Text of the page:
I have Christmas lights (a mix of LED and small incandescent) on the outside of my house, along the eaves. I had them plugged into one of our exterior GFCI outlets via an outdoor-rated mechanical timer switch, and everything worked fine for a few weeks until the GFCI tripped. I figured the snow/ice on our roof must have infiltrated the lights, caused things to trip, and that we'd just be light-less until I'd inspected all the connections between the strands.

I reset the outlet, and on a whim I tried plugging in the lights directly, instead of via the timer--and they lit up fine! I added the timer back in, and pop.

I've since tried three different timers, mechanical and digital, on two different outlets, and it's always the same: Plugging the lights directly into the outlet works fine. Plugging them in via a timer trips the GFCI. The timers work fine when switching a different load, so they're good.

Can anyone explain what's going on here? Why would the presence of a timer cause a GFCI to trip?

(The only thought I have is that perhaps timer plugs power themselves by going directly from hot to ground, for some reason. Under normal circumstances, the current draw is so minimal it won't trigger a GFCI, but when combined with slightly-wet Christmas lights that have their own tiny bit of leakage, the total leakage current enough to trip the GFCI. This feels like a major stretch, though, since the manual for the timer specifically says to use a GFCI outlet.)

  • You could easily test the theory of lights and timer both having leakage which combined trips the GFCI. Plug the lights and the timer both to an outlet strip and see what happens. Also, is the GFCI trip instant in of these circumstances, or is it always a delayed result? Are we working with a GFCI receptacle directly, or an ordinary receptacle with an upstream GFCI receptacle or circuit breaker?
    – Greg Hill
    Feb 7, 2022 at 23:23
  • Are the lights 2-prong or 3-prong plugs? Same question the timer. Feb 7, 2022 at 23:24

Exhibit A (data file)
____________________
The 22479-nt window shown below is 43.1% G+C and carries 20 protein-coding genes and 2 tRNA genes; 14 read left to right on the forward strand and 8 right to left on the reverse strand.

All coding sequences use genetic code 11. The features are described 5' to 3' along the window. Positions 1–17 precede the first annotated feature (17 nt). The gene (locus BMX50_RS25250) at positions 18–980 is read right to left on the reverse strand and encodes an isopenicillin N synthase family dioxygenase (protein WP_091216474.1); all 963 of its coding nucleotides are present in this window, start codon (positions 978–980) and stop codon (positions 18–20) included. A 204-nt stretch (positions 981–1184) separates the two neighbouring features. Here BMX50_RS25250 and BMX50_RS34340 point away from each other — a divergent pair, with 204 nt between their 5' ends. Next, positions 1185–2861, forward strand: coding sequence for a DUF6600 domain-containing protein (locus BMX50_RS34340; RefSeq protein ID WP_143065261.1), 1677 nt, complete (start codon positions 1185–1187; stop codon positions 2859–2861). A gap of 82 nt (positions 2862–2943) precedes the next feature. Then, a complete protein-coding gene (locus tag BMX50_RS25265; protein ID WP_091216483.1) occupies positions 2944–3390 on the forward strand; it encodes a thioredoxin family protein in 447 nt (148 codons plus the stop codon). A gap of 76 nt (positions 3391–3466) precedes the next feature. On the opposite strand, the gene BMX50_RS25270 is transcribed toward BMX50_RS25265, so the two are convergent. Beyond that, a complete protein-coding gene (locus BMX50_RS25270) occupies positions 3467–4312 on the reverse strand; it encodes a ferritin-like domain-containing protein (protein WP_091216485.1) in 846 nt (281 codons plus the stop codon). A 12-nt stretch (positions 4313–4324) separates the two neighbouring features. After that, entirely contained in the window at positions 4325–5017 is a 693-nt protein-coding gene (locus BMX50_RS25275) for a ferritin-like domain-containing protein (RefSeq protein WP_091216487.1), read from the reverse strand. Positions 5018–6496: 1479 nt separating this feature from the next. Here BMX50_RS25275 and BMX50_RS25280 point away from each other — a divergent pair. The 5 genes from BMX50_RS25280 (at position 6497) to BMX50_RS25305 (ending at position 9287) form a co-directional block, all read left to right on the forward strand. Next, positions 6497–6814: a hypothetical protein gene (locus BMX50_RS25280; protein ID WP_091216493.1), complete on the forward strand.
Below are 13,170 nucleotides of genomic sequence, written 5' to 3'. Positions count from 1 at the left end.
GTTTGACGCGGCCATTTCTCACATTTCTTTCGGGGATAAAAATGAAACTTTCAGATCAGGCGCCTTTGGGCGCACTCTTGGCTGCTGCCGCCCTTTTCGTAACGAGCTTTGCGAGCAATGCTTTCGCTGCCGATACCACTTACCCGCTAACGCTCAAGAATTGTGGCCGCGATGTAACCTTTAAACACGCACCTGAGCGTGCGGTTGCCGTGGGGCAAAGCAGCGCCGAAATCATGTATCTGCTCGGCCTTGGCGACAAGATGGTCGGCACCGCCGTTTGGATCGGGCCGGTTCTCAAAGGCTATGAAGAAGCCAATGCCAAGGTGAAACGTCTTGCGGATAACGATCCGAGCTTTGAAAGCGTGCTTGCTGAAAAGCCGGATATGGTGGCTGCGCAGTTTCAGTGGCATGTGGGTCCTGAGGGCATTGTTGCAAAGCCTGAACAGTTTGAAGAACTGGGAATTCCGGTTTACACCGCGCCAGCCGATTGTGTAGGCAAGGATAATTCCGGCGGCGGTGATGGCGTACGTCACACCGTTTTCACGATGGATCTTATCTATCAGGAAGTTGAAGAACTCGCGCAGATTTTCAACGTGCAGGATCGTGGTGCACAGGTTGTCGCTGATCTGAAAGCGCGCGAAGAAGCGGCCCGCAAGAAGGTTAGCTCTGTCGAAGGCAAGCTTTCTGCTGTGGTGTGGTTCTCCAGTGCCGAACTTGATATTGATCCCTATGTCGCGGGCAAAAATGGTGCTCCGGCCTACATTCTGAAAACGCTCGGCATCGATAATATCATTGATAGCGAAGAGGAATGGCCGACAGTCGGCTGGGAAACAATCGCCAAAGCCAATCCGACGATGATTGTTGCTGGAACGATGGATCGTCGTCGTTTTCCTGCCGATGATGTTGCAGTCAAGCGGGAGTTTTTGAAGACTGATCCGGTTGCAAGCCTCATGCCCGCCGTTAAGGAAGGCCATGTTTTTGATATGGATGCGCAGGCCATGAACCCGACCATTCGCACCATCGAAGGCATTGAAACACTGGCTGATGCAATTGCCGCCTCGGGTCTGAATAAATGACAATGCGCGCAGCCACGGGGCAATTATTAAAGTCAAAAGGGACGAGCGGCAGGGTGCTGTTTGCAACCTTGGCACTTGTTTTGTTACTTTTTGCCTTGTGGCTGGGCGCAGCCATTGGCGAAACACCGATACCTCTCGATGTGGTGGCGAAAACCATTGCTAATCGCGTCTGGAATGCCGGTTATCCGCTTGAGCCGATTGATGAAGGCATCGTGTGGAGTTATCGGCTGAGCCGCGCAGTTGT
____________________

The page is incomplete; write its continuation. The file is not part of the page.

• 1
    Oh, I like the power strip idea, @GregHill! To answer some questions: - The trip is instant. - The GFCI that's popping is in the receptacle. - Timer is 3-prong. Lights are polarized two-prong, plugged into a 3-prong extension cord. I did some other tests this evening, and noticed that the mechanical timers will always pop the GFCI, even if the lights are configured to be "off" while a digital one only pops when they're actually "on." Thought that was kinda neat.
    – mucow
    Feb 7, 2022 at 23:34
  • Try using an outlet strip that has RFI suppression (electronic noise suppression) and MOV over-voltage protection, if you have one on hand or can borrow one (they're US$20 or more, so hardly worth buying for that use), and place the strip in the GFCI outlet, then the time and lights, to see if a short transient from the sudden switching of the timer is the cause of the issue. Feb 8, 2022 at 0:53
  • What make and model is the timer plug in question? Can you get it to trip with a different load? Feb 8, 2022 at 2:33

1 Answer 1


Well, I am not sure what causes the issue but have found an exterior timer/remote switch (has app for cell phone), that apparently has solved my problem.
The ENERGIZER SMART Wi Fi Outdoor plug. This plugs into your exterior outlet, and has two individually programable outlets(15 Amps per outlet).

I had tried several other timers with no success. Even contacted my local electrical company about the issue. They told me that they would research it but never got back to me. Every other timer I used tripped the GFI as soon as I plugged it in, but this one WORKS ! Hope this solves everyone else's problem like it has mine.


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